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Patrick when you go up "three flights of stairs" you add the "three" to the "1" for the first floor and you get four.
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Old Mar 6th, 2007, 02:52 AM
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Just to confuse the issue, you might well need (depending on the size of the stairwell) more than one flight of stairs to go up one floor....
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Old Mar 6th, 2007, 02:54 AM
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And there may be another floor between ground & 1st floor
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Old Mar 6th, 2007, 03:57 AM
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..or between ground floor and basement - my friend's dining room is in the semi-basement, her kitchen in the basement, which in turn is really the ground floor if you approacjh the house from that side (sloping site again)Jings!
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Old Mar 6th, 2007, 03:58 AM
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Dukey, I know how you have to count them in the US. I just say it still makes sense that if you go up three flights of stairs you'd be on the third floor, not the fourth. I just like their system better.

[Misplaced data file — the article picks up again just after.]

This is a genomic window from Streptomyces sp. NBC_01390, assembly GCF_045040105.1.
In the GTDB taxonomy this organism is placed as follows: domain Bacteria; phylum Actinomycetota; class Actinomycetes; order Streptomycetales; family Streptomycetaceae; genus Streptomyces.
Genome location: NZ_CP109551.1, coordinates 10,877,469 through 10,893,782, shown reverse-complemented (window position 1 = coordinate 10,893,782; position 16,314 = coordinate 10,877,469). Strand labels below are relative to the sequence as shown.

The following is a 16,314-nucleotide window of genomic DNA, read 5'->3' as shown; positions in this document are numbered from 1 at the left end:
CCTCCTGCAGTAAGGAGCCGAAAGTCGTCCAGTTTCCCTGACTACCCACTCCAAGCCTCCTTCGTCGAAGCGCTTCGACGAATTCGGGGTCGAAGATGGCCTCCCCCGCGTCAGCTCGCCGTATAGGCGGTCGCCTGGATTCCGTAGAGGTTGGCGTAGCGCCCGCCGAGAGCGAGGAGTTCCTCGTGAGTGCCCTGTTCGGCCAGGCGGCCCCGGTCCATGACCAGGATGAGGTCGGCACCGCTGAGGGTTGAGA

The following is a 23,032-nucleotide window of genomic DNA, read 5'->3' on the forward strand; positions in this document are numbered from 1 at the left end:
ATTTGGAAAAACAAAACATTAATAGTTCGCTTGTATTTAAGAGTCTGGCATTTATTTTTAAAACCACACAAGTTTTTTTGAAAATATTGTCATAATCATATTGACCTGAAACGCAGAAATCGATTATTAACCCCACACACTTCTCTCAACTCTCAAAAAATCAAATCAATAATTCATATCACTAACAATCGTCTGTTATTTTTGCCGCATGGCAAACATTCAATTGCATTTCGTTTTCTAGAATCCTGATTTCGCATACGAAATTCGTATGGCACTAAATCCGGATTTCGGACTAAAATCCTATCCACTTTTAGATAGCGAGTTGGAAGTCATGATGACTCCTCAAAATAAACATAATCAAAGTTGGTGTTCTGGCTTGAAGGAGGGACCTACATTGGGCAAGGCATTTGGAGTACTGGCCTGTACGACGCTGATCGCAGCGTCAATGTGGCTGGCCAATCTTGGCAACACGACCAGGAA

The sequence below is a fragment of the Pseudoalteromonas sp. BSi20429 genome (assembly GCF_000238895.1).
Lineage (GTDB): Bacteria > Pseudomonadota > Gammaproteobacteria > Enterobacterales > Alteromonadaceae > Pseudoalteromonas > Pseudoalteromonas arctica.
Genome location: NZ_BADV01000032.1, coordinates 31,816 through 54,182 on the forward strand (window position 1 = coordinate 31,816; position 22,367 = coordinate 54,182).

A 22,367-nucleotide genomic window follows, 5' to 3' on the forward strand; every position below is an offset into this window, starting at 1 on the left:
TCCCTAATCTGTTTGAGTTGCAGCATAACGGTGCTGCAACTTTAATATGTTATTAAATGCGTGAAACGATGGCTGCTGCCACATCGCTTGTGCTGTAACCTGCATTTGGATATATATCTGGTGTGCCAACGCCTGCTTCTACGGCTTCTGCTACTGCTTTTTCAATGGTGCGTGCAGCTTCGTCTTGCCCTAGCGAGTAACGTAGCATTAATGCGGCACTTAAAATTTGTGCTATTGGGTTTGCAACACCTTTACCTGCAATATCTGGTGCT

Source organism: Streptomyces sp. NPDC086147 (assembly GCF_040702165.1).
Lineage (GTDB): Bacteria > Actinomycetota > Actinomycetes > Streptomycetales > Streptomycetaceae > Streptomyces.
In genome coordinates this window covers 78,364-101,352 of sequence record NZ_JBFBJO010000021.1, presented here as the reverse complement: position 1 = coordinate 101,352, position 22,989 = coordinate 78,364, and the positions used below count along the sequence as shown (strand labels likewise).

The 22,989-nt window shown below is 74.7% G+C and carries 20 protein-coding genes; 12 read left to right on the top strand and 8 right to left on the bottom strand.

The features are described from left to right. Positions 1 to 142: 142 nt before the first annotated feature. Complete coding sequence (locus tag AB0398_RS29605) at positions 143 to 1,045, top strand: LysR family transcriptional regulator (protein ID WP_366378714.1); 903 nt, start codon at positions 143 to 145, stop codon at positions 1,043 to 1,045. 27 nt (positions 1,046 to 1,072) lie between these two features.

And their system is really no different than they way we count many things. If you get in your car and drive a mile you reach the FIRST mile marker. You haven't reached the FIRST mile when you start your car.

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Old Mar 6th, 2007, 04:09 AM
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This reminds me about the new Millennium
controversy when people got very het up about celebrating on 1st January 2000 when the Millennium actually started in 2001
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Old Mar 6th, 2007, 04:32 AM
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Zero is a number. Long ago western mathematicians did not think that, but the recognition that it was (by Arab mathematicians) enabled great progress.

It's a similar blind spot that caused many people to reckon the year 2000 as the first year of the new millennium, and the entry-level floor of a building as the first floor.

Americans: what is the basement? Is it level 0 or level -1?
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Old Mar 6th, 2007, 04:41 AM
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Every year - every moment, come to that - is the start of a new millennium.

</wisdom>
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Old Mar 6th, 2007, 08:30 AM
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Oh yea. Thinking of counting the "European" way, we don't say that a newborn is one year old. He has to live a full year before we say that. Just like you should have to go up a flight of stairs before you get to the FIRST floor.